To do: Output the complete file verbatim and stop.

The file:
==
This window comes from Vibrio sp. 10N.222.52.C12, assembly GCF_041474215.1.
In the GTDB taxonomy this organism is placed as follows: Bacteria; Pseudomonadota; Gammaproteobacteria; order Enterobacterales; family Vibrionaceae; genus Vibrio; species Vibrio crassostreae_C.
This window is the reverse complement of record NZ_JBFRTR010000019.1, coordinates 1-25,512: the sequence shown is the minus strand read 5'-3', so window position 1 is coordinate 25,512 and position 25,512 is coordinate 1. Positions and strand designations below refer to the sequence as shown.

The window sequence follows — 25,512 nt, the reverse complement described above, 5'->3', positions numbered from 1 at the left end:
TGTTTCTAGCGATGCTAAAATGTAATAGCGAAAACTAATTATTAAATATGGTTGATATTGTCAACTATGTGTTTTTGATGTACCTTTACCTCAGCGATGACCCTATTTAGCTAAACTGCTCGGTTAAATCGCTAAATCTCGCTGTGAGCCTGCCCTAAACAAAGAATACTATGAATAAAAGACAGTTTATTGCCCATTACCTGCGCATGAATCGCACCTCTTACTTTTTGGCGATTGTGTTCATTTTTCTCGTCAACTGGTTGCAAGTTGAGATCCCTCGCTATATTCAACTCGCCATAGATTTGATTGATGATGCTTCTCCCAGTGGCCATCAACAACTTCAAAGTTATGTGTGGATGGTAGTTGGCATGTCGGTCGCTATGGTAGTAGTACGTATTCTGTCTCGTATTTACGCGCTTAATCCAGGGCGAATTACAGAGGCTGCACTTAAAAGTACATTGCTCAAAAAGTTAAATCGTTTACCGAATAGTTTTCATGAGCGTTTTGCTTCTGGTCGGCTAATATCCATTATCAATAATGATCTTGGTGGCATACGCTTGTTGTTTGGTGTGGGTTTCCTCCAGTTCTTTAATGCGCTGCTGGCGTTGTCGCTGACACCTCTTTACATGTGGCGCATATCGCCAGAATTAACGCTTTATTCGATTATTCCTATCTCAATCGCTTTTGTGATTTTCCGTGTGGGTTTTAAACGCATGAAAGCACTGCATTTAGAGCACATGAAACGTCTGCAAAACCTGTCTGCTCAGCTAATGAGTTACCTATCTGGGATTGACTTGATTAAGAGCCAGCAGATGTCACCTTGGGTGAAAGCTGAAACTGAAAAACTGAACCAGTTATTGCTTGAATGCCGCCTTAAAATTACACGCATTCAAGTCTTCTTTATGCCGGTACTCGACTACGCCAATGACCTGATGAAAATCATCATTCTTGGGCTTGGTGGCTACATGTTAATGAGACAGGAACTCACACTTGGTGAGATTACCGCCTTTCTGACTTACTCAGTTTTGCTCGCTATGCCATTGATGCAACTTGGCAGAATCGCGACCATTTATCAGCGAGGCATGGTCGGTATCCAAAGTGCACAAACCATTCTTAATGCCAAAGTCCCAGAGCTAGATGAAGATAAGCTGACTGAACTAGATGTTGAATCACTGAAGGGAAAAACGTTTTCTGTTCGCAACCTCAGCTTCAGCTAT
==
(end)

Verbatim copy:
This window comes from Vibrio sp. 10N.222.52.C12, assembly GCF_041474215.1.
In the GTDB taxonomy this organism is placed as follows: Bacteria; Pseudomonadota; Gammaproteobacteria; order Enterobacterales; family Vibrionaceae; genus Vibrio; species Vibrio crassostreae_C.
This window is the reverse complement of record NZ_JBFRTR010000019.1, coordinates 1-25,512: the sequence shown is the minus strand read 5'-3', so window position 1 is coordinate 25,512 and position 25,512 is coordinate 1. Positions and strand designations below refer to the sequence as shown.

The window sequence follows — 25,512 nt, the reverse complement described above, 5'->3', positions numbered from 1 at the left end:
TGTTTCTAGCGATGCTAAAATGTAATAGCGAAAACTAATTATTAAATATGGTTGATATTGTCAACTATGTGTTTTTGATGTACCTTTACCTCAGCGATGACCCTATTTAGCTAAACTGCTCGGTTAAATCGCTAAATCTCGCTGTGAGCCTGCCCTAAACAAAGAATACTATGAATAAAAGACAGTTTATTGCCCATTACCTGCGCATGAATCGCACCTCTTACTTTTTGGCGATTGTGTTCATTTTTCTCGTCAACTGGTTGCAAGTTGAGATCCCTCGCTATATTCAACTCGCCATAGATTTGATTGATGATGCTTCTCCCAGTGGCCATCAACAACTTCAAAGTTATGTGTGGATGGTAGTTGGCATGTCGGTCGCTATGGTAGTAGTACGTATTCTGTCTCGTATTTACGCGCTTAATCCAGGGCGAATTACAGAGGCTGCACTTAAAAGTACATTGCTCAAAAAGTTAAATCGTTTACCGAATAGTTTTCATGAGCGTTTTGCTTCTGGTCGGCTAATATCCATTATCAATAATGATCTTGGTGGCATACGCTTGTTGTTTGGTGTGGGTTTCCTCCAGTTCTTTAATGCGCTGCTGGCGTTGTCGCTGACACCTCTTTACATGTGGCGCATATCGCCAGAATTAACGCTTTATTCGATTATTCCTATCTCAATCGCTTTTGTGATTTTCCGTGTGGGTTTTAAACGCATGAAAGCACTGCATTTAGAGCACATGAAACGTCTGCAAAACCTGTCTGCTCAGCTAATGAGTTACCTATCTGGGATTGACTTGATTAAGAGCCAGCAGATGTCACCTTGGGTGAAAGCTGAAACTGAAAAACTGAACCAGTTATTGCTTGAATGCCGCCTTAAAATTACACGCATTCAAGTCTTCTTTATGCCGGTACTCGACTACGCCAATGACCTGATGAAAATCATCATTCTTGGGCTTGGTGGCTACATGTTAATGAGACAGGAACTCACACTTGGTGAGATTACCGCCTTTCTGACTTACTCAGTTTTGCTCGCTATGCCATTGATGCAACTTGGCAGAATCGCGACCATTTATCAGCGAGGCATGGTCGGTATCCAAAGTGCACAAACCATTCTTAATGCCAAAGTCCCAGAGCTAGATGAAGATAAGCTGACTGAACTAGATGTTGAATCACTGAAGGGAAAAACGTTTTCTGTTCGCAACCTCAGCTTCAGCTAT